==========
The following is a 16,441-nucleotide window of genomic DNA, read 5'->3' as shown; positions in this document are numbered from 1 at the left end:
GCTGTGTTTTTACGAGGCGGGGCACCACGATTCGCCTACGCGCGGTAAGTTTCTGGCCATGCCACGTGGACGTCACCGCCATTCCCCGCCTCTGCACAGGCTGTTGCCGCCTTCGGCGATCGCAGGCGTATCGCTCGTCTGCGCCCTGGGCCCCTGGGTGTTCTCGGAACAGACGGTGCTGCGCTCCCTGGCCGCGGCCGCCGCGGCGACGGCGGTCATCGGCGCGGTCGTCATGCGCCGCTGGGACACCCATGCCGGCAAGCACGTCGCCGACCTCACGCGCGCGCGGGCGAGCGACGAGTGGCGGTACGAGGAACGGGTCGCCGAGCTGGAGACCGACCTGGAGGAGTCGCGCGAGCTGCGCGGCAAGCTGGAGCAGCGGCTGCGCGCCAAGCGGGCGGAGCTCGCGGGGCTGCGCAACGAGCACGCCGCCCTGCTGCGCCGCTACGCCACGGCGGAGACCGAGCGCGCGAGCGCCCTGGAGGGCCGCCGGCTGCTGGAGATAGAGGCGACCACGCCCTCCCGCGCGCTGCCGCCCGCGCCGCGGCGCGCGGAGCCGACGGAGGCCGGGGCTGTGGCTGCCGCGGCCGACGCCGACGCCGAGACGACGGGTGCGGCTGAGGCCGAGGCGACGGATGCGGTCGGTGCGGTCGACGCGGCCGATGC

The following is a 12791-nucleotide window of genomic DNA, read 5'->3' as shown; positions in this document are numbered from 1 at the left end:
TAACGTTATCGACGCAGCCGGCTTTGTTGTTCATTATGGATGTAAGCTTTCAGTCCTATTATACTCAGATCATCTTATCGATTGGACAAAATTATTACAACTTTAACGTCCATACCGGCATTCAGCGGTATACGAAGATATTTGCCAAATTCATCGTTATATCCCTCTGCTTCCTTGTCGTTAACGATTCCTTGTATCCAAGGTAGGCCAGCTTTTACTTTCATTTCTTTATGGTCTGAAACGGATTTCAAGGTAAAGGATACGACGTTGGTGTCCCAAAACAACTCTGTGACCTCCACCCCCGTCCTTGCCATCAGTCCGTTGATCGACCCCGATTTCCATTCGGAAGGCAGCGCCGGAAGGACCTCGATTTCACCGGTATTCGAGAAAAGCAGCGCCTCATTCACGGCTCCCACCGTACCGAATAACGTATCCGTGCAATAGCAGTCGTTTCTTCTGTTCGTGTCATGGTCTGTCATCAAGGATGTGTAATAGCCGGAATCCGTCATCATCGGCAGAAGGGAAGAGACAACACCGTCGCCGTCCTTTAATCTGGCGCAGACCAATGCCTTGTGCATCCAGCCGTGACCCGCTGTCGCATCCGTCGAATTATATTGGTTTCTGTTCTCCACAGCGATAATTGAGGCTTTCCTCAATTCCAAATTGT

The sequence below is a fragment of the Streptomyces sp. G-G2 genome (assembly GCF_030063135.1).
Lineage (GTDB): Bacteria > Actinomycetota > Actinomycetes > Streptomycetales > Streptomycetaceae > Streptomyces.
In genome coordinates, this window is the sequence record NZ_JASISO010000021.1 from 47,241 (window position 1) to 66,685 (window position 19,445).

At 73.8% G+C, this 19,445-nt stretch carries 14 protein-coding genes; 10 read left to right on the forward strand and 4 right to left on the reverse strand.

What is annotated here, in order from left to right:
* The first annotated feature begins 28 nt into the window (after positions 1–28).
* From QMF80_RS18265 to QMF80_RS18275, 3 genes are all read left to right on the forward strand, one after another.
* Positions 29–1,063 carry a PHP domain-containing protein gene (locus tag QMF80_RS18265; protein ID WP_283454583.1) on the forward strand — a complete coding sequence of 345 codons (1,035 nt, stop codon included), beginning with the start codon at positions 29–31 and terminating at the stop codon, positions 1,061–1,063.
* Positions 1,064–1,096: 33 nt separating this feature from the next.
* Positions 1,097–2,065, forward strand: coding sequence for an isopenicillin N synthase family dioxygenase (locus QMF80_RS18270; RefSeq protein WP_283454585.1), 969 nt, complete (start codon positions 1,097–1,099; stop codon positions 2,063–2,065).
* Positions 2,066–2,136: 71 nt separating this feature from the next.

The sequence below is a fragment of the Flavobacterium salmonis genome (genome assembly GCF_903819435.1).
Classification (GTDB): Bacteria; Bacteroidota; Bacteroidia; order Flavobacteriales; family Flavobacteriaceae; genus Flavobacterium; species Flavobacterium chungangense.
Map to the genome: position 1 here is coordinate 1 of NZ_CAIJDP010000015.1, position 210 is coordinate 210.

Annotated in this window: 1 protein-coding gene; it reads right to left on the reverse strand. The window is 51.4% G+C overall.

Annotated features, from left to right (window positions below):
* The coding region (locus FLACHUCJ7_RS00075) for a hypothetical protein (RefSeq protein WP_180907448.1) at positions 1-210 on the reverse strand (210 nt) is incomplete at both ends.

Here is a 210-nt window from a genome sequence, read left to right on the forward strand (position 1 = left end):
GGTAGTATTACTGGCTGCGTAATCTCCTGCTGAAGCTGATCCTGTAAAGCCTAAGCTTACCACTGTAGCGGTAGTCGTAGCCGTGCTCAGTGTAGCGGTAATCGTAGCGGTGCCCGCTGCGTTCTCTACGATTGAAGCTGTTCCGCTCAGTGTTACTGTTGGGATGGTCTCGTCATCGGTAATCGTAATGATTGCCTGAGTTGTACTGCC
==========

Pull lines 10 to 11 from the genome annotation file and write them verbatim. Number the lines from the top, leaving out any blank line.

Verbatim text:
* The first annotated feature begins 28 nt into the window (after positions 1–28).
* From QMF80_RS18265 to QMF80_RS18275, 3 genes are all read left to right on the forward strand, one after another.